Raisi concluded his speech almost retrospectively, declaring that Iran “in defending the rights and interests of the Iranian people also seeks economic and political cooperation with the world” and added that it seeks “active engagement with all peoples, especially in neighboring countries.”
The Iranian president’s confidence in fiery rhetoric and revolutionary slogans undermined the message of peace and reconciliation he would have liked to have delivered during his first UN appearance just weeks after taking office. Raisi stressed the need to make more efforts to bring the region closer to peace, as he played a hard line for the choir at home and carefully avoided commitment to a system based on international law and global rules.
Saudi Arabian Foreign Minister Prince Faisal bin Farhan said at a press conference in Riyadh on Sunday that talks with Iran were “still under investigation,” hoping they would form the “basis for resolving unresolved issues between the parties.” try and try to understand it. “Several rounds of negotiations have taken place this year, most recently last month, on the same day that Raisi gave his UN speech. Saudi Arabia has expressed hope that the talks will ease tensions but lower expectations for a major breakthrough. Given the recent harsh rhetoric of Raisi and other Iranian officials, the region would prefer to condemn the President of Iran on the basis of the actions of its government.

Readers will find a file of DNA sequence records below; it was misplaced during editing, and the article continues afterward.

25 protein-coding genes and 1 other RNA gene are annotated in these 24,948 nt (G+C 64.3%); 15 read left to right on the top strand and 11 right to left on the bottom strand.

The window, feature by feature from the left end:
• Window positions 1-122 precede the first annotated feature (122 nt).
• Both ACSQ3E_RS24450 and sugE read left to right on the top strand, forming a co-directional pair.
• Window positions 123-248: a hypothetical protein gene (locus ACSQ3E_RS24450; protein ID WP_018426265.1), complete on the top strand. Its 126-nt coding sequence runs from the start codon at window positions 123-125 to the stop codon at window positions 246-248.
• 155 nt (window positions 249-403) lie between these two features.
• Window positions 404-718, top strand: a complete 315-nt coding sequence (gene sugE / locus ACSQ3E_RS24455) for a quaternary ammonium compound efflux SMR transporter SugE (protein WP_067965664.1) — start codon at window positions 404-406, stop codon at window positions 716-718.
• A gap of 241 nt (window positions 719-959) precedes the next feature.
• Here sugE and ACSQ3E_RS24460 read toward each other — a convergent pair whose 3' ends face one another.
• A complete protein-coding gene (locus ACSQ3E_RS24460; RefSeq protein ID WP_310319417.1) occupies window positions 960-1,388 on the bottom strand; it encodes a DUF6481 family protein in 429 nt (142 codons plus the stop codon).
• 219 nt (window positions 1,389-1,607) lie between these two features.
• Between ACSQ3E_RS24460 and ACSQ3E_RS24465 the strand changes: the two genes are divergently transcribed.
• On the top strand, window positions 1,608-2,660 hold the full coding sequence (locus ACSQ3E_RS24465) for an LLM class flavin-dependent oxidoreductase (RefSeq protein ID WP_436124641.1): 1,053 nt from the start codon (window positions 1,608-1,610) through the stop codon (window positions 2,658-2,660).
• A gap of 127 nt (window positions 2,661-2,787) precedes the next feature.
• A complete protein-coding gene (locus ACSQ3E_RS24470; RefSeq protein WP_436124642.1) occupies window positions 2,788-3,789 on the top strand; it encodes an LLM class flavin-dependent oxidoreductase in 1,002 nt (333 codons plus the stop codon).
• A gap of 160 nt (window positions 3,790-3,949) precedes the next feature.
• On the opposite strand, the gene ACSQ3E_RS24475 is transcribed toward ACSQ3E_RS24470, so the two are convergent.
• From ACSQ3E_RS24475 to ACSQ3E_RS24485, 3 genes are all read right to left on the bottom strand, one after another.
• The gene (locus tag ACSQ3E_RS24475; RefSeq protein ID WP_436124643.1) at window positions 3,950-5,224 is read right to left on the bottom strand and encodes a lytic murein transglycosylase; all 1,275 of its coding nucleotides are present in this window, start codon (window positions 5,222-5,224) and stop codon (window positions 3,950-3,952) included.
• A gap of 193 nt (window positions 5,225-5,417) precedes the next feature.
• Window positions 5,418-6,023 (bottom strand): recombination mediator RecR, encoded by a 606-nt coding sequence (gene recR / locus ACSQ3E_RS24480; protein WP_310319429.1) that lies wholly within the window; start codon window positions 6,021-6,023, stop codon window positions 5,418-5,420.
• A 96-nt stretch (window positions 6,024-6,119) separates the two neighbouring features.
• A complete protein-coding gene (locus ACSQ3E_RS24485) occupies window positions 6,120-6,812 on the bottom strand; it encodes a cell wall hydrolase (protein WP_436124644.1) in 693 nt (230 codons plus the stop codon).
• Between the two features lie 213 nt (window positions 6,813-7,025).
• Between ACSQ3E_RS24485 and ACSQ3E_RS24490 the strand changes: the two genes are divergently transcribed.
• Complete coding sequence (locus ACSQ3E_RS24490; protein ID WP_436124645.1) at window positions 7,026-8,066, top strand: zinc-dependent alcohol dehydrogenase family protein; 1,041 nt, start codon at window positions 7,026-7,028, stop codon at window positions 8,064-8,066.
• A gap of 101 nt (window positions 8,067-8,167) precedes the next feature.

Since taking power in August, there have been significant accelerations in Yemen, Iraq and Lebanon. In Yemen, for example, Iran-backed screams are seeking a military solution, attacking population centers and camps with internally displaced people with ballistic missiles and drones, wreaking havoc and pushing the country to the brink of a humanitarian gap.
The victorious rhetoric has also been raised, and its aim may be to get all the hopes for a successful negotiation in Saudi Iran. One prominent Iranian army commander said Iran has created “six armies outside its borders that work for it”. According to Major General Gholam Ali Rashid, Commander of the Khatam Al-Anbiya Army, the main task of these armies is to defend Tehran from attacks. In a statement issued last month by the official Mehr news agency, he called them Lebanon’s Hzbollah, Hamas and Islamic Jihad in Palestine, Assad forces in Syria, popular Iraqi mobilization units and Houthi militia in Yemen.